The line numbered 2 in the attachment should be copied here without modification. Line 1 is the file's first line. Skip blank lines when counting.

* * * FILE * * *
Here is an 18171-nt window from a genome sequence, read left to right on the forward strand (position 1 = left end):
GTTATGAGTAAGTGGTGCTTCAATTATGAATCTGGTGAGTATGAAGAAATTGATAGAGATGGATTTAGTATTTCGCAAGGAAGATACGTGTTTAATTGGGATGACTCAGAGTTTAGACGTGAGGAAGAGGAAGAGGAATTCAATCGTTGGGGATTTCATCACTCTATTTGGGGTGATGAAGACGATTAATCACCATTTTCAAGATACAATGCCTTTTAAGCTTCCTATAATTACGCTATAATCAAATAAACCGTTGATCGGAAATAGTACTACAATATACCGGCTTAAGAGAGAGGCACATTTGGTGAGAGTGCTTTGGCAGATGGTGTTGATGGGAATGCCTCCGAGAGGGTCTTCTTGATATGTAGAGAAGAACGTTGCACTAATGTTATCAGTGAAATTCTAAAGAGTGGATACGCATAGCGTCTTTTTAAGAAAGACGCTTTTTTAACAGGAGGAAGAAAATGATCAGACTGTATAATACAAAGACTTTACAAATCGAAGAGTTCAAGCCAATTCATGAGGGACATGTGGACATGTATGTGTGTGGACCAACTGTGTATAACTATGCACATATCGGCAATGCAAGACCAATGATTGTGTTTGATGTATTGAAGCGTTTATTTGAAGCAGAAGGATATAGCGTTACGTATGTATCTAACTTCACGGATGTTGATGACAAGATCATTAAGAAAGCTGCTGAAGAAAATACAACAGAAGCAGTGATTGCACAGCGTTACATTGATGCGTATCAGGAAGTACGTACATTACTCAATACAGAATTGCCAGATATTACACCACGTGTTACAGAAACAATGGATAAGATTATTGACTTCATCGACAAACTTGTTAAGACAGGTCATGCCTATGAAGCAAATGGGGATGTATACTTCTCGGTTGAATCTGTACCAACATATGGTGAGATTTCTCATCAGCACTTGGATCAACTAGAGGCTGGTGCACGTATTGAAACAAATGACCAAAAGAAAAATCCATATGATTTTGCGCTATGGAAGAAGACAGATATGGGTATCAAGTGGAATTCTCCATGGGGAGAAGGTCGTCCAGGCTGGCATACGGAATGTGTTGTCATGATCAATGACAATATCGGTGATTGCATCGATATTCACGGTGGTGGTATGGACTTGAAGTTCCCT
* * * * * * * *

GTTATGAGTAAGTGGTGCTTCAATTATGAATCTGGTGAGTATGAAGAAATTGATAGAGATGGATTTAGTATTTCGCAAGGAAGATACGTGTTTAATTGGGATGACTCAGAGTTTAGACGTGAGGAAGAGGAAGAGGAATTCAATCGTTGGGGATTTCATCACTCTATTTGGGGTGATGAAGACGATTAATCACCATTTTCAAGATACAATGCCTTTTAAGCTTCCTATAATTACGCTATAATCAAATAAACCGTTGATCGGAAATAGTACTACAATATACCGGCTTAAGAGAGAGGCACATTTGGTGAGAGTGCTTTGGCAGATGGTGTTGATGGGAATGCCTCCGAGAGGGTCTTCTTGATATGTAGAGAAGAACGTTGCACTAATGTTATCAGTGAAATTCTAAAGAGTGGATACGCATAGCGTCTTTTTAAGAAAGACGCTTTTTTAACAGGAGGAAGAAAATGATCAGACTGTATAATACAAAGACTTTACAAATCGAAGAGTTCAAGCCAATTCATGAGGGACATGTGGACATGTATGTGTGTGGACCAACTGTGTATAACTATGCACATATCGGCAATGCAAGACCAATGATTGTGTTTGATGTATTGAAGCGTTTATTTGAAGCAGAAGGATATAGCGTTACGTATGTATCTAACTTCACGGATGTTGATGACAAGATCATTAAGAAAGCTGCTGAAGAAAATACAACAGAAGCAGTGATTGCACAGCGTTACATTGATGCGTATCAGGAAGTACGTACATTACTCAATACAGAATTGCCAGATATTACACCACGTGTTACAGAAACAATGGATAAGATTATTGACTTCATCGACAAACTTGTTAAGACAGGTCATGCCTATGAAGCAAATGGGGATGTATACTTCTCGGTTGAATCTGTACCAACATATGGTGAGATTTCTCATCAGCACTTGGATCAACTAGAGGCTGGTGCACGTATTGAAACAAATGACCAAAAGAAAAATCCATATGATTTTGCGCTATGGAAGAAGACAGATATGGGTATCAAGTGGAATTCTCCATGGGGAGAAGGTCGTCCAGGCTGGCATACGGAATGTGTTGTCATGATCAATGACAATATCGGTGATTGCATCGATATTCACGGTGGTGGTATGGACTTGAAGTTCCCT